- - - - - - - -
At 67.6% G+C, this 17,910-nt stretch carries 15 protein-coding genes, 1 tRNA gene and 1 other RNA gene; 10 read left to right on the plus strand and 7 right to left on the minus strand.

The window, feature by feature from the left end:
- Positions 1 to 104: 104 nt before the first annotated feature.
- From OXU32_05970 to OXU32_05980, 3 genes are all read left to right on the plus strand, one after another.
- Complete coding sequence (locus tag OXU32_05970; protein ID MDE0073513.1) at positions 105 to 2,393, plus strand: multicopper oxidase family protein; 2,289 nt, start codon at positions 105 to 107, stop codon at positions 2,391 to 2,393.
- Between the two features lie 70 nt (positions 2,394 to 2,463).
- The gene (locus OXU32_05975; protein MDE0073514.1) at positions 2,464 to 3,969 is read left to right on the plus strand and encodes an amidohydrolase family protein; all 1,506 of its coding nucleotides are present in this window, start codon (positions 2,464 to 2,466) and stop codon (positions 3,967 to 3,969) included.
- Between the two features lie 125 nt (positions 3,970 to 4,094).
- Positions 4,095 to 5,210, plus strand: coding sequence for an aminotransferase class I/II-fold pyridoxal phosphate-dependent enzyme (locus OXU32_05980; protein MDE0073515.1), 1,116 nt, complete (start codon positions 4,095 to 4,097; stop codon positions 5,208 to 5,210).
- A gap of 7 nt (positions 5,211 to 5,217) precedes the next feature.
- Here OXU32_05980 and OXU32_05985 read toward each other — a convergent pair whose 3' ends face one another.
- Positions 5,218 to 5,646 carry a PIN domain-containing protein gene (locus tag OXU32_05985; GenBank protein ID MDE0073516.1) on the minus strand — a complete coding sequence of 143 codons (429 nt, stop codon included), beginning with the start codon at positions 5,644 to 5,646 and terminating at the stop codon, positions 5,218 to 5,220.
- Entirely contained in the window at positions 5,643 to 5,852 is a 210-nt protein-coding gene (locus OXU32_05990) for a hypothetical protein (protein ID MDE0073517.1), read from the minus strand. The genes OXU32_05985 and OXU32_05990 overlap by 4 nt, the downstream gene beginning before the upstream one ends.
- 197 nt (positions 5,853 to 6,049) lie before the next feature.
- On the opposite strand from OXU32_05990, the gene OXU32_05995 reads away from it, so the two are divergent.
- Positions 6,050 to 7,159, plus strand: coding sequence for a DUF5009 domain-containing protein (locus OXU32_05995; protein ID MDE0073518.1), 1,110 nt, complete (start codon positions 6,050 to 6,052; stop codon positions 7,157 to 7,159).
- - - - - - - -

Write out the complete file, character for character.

At 67.6% G+C, this 17,910-nt stretch carries 15 protein-coding genes, 1 tRNA gene and 1 other RNA gene; 10 read left to right on the plus strand and 7 right to left on the minus strand.

The window, feature by feature from the left end:
- Positions 1 to 104: 104 nt before the first annotated feature.
- From OXU32_05970 to OXU32_05980, 3 genes are all read left to right on the plus strand, one after another.
- Complete coding sequence (locus tag OXU32_05970; protein ID MDE0073513.1) at positions 105 to 2,393, plus strand: multicopper oxidase family protein; 2,289 nt, start codon at positions 105 to 107, stop codon at positions 2,391 to 2,393.
- Between the two features lie 70 nt (positions 2,394 to 2,463).
- The gene (locus OXU32_05975; protein MDE0073514.1) at positions 2,464 to 3,969 is read left to right on the plus strand and encodes an amidohydrolase family protein; all 1,506 of its coding nucleotides are present in this window, start codon (positions 2,464 to 2,466) and stop codon (positions 3,967 to 3,969) included.
- Between the two features lie 125 nt (positions 3,970 to 4,094).
- Positions 4,095 to 5,210, plus strand: coding sequence for an aminotransferase class I/II-fold pyridoxal phosphate-dependent enzyme (locus OXU32_05980; protein MDE0073515.1), 1,116 nt, complete (start codon positions 4,095 to 4,097; stop codon positions 5,208 to 5,210).
- A gap of 7 nt (positions 5,211 to 5,217) precedes the next feature.
- Here OXU32_05980 and OXU32_05985 read toward each other — a convergent pair whose 3' ends face one another.
- Positions 5,218 to 5,646 carry a PIN domain-containing protein gene (locus tag OXU32_05985; GenBank protein ID MDE0073516.1) on the minus strand — a complete coding sequence of 143 codons (429 nt, stop codon included), beginning with the start codon at positions 5,644 to 5,646 and terminating at the stop codon, positions 5,218 to 5,220.
- Entirely contained in the window at positions 5,643 to 5,852 is a 210-nt protein-coding gene (locus OXU32_05990) for a hypothetical protein (protein ID MDE0073517.1), read from the minus strand. The genes OXU32_05985 and OXU32_05990 overlap by 4 nt, the downstream gene beginning before the upstream one ends.
- 197 nt (positions 5,853 to 6,049) lie before the next feature.
- On the opposite strand from OXU32_05990, the gene OXU32_05995 reads away from it, so the two are divergent.
- Positions 6,050 to 7,159, plus strand: coding sequence for a DUF5009 domain-containing protein (locus OXU32_05995; protein ID MDE0073518.1), 1,110 nt, complete (start codon positions 6,050 to 6,052; stop codon positions 7,157 to 7,159).